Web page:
Pro-Abortionists are dragging out old fake news narratives to oppose President Donald Trump’s reinstatement of a 33-year-old pro-life policy, which requires foreign non-government organizations to verify that they are not providing abortion services if they want to receive U.S. funding for global health assistance.
The Mexico City Policy was first enacted in 1984 by President Ronald Reagan during an international conference in Mexico City, stating “[T]he United States does not consider abortion an acceptable element of family planning programs and will no longer contribute to those of which it is a part.” The policy has been repealed by Democrat presidents and reinstated by Republicans ever since.
Until now, non-government organizations (NGOs) were denied U.S. funding only for global family planning assistance (including contraceptives), but Trump has expanded that to include all global health assistance.
Here’s What The Mexico City Policy Actually Does
To receive U.S. funds, an NGO must not do the following:
- Provide advice and information about abortions as a family planning option or offer referrals
- Promote changes in a country’s laws or polices related to abortion as a method of family planning
- Conduct public information campaigns about abortions as a family planning option
However, NGOs can provide counseling and information about abortion or offer a referral when the mother’s life is at risk or if the pregnancy is the result of rape or incest. They can also passively provide information by responding to questions about where safe and legal abortions can be obtained if a woman has already decided to have a legal abortion. In other words, if a woman comes in and doesn’t know what she wants to do, they can’t give her information about abortion to promote it. But if she asks, “Where can I get a safe abortion?” they can tell her.
U.S. funding is denied even if the NGOs say they are not directly using U.S. monies for abortion services. However, the policy was enacted because funds can be used in any way once they are received. This is why Trump has denied all global health assistance to NGOs providing abortion services—there’s no way to determine if money given for another health issue, such as HIV, is actually used in that way.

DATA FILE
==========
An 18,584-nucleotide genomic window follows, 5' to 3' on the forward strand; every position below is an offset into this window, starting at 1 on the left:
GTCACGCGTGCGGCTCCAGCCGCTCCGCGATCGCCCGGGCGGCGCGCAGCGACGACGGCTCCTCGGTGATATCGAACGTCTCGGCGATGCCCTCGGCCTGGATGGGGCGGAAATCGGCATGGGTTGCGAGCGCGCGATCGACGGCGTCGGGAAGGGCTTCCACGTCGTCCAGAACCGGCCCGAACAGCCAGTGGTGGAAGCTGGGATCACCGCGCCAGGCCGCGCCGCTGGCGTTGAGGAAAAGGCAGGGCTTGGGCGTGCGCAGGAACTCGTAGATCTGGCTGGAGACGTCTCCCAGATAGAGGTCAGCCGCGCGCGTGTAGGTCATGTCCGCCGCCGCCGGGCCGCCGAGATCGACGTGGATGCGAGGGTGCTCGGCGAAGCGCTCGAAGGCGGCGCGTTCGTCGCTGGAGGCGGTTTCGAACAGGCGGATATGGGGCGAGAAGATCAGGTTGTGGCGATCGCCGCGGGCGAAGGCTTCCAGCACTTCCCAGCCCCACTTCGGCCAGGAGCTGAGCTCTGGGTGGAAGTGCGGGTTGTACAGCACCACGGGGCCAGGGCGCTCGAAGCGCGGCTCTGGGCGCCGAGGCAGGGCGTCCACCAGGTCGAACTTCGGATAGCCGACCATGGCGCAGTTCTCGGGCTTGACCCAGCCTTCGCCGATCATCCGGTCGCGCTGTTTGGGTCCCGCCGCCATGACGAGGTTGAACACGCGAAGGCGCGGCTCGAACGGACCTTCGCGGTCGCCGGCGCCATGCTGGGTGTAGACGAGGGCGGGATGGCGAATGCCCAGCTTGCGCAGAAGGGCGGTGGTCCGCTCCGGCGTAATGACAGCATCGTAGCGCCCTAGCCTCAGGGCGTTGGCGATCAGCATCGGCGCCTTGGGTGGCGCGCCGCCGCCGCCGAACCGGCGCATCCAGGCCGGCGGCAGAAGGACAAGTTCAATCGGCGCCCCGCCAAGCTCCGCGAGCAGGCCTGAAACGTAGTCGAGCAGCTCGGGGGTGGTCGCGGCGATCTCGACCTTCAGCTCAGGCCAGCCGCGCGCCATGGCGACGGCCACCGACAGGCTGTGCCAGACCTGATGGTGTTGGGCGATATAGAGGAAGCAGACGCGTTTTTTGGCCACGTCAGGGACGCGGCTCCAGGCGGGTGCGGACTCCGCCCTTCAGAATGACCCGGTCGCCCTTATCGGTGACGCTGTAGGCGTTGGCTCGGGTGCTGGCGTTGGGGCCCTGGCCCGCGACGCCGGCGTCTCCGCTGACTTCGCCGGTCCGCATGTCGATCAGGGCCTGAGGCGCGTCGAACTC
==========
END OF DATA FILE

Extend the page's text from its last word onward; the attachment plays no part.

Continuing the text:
Americans Don’t Want to Support Abortion Worldwide
U.S. policy has historically been never to promote abortions in foreign countries (or in our own), but too often U.S. tax dollars have been shifted so NGOs can promote and perform abortions. This policy stops that.
According to a Marist poll, Americans are in favor of this kind of restriction. A total of 83 percent oppose funding abortion services internationally. That opposition is strong among Republicans, independents, and Democrats.
Pro-abortionists, however, are up in arms about it, writing headlines that make it look as if this order originated with Trump and then devolving into accusations of sexism. They’re also spreading unsubstantiated reports about abortions increasing as a result of the policy.
The Policy Doesn’t Necessarily Decrease Abortions
The National Abortion Rights Action League said, “It’s telling that one of Trump’s first executive actions combines two of his favorite things: silencing anyone who disagrees with him and repressing women. With this action, Donald Trump has turned his anti-women rhetoric into policy, and made it more difficult for women and families all over the world to access vital reproductive care. He really is living up to the lowest of expectations.”
From an article at The Nation, “Trump’s Anti-Abortion Order Actually Likely to Increase Abortions”:
Two days after millions of women and their allies throughout the world took to the streets to protest the bigotry and misogyny of Donald Trump, the president sat in the Oval Office, surrounded by other men, and signed an executive order that could have dire consequences for women living abroad.
The most absurd thing about the Mexico City Policy is that it does nothing to decrease abortions—in fact, multiple studies have shown that abortion rates rose in the past when the Global Gag Rule was reinstated. In 2011, researchers at Stanford University evaluated abortion rates in sub-Saharan African countries before and after 2001, when Bush revived the policy. They found ‘robust empirical patterns suggesting that the Mexico City policy is associated with increases in abortion rates,’ likely because ‘policies curtailing the activities of organizations that provide modern contraceptives’ lead to more unintended pregnancies and “may inadvertently lead to an increase in the abortion rate.’